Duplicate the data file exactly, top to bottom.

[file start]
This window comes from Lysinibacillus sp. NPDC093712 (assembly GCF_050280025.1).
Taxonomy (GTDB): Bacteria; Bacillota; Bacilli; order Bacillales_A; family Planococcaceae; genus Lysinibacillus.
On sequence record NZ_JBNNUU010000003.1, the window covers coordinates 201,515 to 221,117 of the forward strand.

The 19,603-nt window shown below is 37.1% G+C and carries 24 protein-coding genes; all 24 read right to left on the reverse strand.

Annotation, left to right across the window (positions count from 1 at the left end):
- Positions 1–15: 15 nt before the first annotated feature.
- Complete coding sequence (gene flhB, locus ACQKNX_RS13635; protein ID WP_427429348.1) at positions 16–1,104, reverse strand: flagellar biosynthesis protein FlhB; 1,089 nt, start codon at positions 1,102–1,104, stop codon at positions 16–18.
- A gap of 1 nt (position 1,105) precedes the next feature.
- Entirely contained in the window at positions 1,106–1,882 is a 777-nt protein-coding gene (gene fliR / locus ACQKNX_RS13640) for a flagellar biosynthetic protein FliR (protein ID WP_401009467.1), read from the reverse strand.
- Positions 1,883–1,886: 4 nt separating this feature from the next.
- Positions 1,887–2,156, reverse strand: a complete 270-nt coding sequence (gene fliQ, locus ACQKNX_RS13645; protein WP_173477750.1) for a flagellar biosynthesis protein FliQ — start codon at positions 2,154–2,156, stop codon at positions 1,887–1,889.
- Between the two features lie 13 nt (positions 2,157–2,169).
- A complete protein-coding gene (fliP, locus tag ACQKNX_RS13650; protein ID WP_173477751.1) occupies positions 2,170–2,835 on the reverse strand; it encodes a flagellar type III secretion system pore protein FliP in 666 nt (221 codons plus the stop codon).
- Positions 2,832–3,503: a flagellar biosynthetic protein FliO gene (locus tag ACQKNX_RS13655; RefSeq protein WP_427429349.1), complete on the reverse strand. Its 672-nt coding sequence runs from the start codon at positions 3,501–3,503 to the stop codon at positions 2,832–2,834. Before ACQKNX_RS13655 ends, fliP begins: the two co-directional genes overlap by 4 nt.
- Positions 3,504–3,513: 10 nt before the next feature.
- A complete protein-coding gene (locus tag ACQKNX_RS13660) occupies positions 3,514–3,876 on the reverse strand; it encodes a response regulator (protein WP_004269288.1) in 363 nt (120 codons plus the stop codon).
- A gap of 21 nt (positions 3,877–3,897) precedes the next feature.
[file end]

This window comes from Lysinibacillus sp. NPDC093712 (assembly GCF_050280025.1).
Taxonomy (GTDB): Bacteria; Bacillota; Bacilli; order Bacillales_A; family Planococcaceae; genus Lysinibacillus.
On sequence record NZ_JBNNUU010000003.1, the window covers coordinates 201,515 to 221,117 of the forward strand.

The 19,603-nt window shown below is 37.1% G+C and carries 24 protein-coding genes; all 24 read right to left on the reverse strand.

Annotation, left to right across the window (positions count from 1 at the left end):
- Positions 1–15: 15 nt before the first annotated feature.
- Complete coding sequence (gene flhB, locus ACQKNX_RS13635; protein ID WP_427429348.1) at positions 16–1,104, reverse strand: flagellar biosynthesis protein FlhB; 1,089 nt, start codon at positions 1,102–1,104, stop codon at positions 16–18.
- A gap of 1 nt (position 1,105) precedes the next feature.
- Entirely contained in the window at positions 1,106–1,882 is a 777-nt protein-coding gene (gene fliR / locus ACQKNX_RS13640) for a flagellar biosynthetic protein FliR (protein ID WP_401009467.1), read from the reverse strand.
- Positions 1,883–1,886: 4 nt separating this feature from the next.
- Positions 1,887–2,156, reverse strand: a complete 270-nt coding sequence (gene fliQ, locus ACQKNX_RS13645; protein WP_173477750.1) for a flagellar biosynthesis protein FliQ — start codon at positions 2,154–2,156, stop codon at positions 1,887–1,889.
- Between the two features lie 13 nt (positions 2,157–2,169).
- A complete protein-coding gene (fliP, locus tag ACQKNX_RS13650; protein ID WP_173477751.1) occupies positions 2,170–2,835 on the reverse strand; it encodes a flagellar type III secretion system pore protein FliP in 666 nt (221 codons plus the stop codon).
- Positions 2,832–3,503: a flagellar biosynthetic protein FliO gene (locus tag ACQKNX_RS13655; RefSeq protein WP_427429349.1), complete on the reverse strand. Its 672-nt coding sequence runs from the start codon at positions 3,501–3,503 to the stop codon at positions 2,832–2,834. Before ACQKNX_RS13655 ends, fliP begins: the two co-directional genes overlap by 4 nt.
- Positions 3,504–3,513: 10 nt before the next feature.
- A complete protein-coding gene (locus tag ACQKNX_RS13660) occupies positions 3,514–3,876 on the reverse strand; it encodes a response regulator (protein WP_004269288.1) in 363 nt (120 codons plus the stop codon).
- A gap of 21 nt (positions 3,877–3,897) precedes the next feature.